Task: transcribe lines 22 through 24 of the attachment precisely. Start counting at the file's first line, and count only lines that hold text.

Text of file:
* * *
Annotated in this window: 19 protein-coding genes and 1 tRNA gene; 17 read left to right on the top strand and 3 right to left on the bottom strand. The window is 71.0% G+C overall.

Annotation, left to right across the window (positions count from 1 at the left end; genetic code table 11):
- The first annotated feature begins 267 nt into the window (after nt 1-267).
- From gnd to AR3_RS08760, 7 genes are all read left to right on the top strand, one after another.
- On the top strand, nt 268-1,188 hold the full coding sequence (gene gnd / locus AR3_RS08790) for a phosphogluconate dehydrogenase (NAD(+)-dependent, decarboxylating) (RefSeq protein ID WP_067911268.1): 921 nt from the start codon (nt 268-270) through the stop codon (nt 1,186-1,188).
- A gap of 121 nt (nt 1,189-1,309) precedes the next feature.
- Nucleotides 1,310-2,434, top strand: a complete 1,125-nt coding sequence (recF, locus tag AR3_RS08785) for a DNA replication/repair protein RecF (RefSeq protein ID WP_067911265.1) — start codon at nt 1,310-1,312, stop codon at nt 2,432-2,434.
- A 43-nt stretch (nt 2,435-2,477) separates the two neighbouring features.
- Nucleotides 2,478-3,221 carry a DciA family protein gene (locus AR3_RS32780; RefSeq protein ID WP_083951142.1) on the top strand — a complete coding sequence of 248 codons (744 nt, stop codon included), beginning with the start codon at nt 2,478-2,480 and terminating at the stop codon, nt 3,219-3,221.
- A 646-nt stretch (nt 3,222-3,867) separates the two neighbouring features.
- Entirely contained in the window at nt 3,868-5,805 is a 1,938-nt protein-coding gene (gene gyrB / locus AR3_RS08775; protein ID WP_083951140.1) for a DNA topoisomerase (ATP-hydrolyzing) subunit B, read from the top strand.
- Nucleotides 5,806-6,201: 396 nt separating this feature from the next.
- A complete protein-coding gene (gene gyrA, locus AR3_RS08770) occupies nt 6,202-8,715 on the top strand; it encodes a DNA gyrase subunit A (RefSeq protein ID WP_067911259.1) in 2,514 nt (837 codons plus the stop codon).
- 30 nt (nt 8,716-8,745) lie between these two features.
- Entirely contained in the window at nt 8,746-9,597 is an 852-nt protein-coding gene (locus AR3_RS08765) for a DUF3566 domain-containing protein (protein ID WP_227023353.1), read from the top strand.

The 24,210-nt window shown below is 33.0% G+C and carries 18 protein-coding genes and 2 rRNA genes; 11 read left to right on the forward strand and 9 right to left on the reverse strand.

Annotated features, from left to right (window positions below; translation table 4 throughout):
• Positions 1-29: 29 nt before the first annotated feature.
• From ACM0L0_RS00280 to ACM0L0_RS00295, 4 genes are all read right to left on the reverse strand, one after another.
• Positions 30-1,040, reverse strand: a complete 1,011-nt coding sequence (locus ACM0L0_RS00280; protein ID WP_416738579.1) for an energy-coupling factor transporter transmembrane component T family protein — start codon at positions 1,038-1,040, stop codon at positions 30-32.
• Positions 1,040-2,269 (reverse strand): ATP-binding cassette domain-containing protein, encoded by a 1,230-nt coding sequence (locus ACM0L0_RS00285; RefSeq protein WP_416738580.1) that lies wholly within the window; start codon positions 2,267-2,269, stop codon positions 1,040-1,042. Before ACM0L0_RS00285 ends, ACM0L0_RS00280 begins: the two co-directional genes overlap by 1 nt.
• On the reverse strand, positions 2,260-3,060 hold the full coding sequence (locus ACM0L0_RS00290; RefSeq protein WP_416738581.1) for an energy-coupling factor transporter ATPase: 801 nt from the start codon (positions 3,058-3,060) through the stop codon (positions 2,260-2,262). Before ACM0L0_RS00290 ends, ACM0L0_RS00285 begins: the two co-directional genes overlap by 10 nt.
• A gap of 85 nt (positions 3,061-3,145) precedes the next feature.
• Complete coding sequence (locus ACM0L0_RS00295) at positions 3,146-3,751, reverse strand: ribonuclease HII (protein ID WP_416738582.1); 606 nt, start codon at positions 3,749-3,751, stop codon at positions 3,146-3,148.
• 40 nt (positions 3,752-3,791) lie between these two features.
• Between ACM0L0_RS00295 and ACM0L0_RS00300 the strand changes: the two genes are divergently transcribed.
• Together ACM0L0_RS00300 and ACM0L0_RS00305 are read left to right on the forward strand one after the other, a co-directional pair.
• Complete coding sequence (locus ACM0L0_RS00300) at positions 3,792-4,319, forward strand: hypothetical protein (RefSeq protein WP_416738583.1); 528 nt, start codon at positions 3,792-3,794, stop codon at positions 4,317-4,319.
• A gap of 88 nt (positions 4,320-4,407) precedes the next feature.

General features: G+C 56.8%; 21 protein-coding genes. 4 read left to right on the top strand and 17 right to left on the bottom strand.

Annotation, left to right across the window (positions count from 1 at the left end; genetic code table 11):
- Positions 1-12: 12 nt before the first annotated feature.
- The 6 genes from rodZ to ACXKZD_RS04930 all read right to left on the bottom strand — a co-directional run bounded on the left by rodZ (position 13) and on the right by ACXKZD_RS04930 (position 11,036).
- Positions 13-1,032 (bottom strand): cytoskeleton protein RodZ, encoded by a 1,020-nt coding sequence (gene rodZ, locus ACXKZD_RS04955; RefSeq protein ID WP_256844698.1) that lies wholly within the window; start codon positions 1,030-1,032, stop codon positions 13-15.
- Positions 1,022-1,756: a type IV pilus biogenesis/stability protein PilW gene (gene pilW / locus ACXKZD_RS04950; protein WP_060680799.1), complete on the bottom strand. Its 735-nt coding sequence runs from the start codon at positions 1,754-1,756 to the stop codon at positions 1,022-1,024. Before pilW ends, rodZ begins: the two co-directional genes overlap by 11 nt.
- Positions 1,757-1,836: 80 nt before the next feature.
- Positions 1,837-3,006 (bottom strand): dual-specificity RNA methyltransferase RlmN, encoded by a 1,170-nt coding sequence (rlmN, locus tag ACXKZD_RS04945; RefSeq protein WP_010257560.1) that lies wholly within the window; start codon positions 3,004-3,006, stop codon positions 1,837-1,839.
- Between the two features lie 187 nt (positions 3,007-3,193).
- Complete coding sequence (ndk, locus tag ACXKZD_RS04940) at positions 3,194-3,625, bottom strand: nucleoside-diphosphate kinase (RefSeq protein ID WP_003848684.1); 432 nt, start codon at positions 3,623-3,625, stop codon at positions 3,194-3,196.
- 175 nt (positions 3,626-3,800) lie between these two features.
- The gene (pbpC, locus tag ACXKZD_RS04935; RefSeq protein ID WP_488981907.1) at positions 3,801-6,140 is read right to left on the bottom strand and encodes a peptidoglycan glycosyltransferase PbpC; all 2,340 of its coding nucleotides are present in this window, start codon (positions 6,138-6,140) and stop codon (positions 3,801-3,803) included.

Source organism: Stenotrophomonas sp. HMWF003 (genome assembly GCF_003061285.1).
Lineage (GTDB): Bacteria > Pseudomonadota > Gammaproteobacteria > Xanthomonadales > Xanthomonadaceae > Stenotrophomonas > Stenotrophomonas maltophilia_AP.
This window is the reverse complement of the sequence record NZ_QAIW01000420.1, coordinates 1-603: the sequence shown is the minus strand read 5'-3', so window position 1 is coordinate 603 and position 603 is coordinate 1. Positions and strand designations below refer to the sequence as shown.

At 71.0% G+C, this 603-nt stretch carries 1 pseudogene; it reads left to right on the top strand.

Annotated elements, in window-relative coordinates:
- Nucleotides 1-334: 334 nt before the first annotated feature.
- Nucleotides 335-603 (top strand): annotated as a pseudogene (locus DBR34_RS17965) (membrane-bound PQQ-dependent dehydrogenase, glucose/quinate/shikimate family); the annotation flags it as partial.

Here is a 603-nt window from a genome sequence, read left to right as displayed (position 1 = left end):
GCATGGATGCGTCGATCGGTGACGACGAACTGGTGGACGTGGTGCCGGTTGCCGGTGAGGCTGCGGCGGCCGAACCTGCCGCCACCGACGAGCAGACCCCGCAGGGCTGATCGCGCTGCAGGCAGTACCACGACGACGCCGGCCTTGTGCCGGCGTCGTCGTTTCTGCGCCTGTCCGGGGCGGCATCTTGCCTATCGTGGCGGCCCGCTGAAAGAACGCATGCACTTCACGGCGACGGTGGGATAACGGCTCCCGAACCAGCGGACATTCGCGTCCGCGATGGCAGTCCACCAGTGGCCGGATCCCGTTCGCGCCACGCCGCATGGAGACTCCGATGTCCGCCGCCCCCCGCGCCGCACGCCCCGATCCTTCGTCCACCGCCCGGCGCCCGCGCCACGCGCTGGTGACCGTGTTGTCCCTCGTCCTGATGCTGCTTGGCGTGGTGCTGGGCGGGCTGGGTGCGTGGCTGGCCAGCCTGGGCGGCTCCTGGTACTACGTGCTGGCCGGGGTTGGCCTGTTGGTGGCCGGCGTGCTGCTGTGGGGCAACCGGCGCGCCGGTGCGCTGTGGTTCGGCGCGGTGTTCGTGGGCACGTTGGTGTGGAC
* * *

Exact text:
• On the reverse strand, positions 2,260-3,060 hold the full coding sequence (locus ACM0L0_RS00290; RefSeq protein WP_416738581.1) for an energy-coupling factor transporter ATPase: 801 nt from the start codon (positions 3,058-3,060) through the stop codon (positions 2,260-2,262). Before ACM0L0_RS00290 ends, ACM0L0_RS00285 begins: the two co-directional genes overlap by 10 nt.
• A gap of 85 nt (positions 3,061-3,145) precedes the next feature.
• Complete coding sequence (locus ACM0L0_RS00295) at positions 3,146-3,751, reverse strand: ribonuclease HII (protein ID WP_416738582.1); 606 nt, start codon at positions 3,749-3,751, stop codon at positions 3,146-3,148.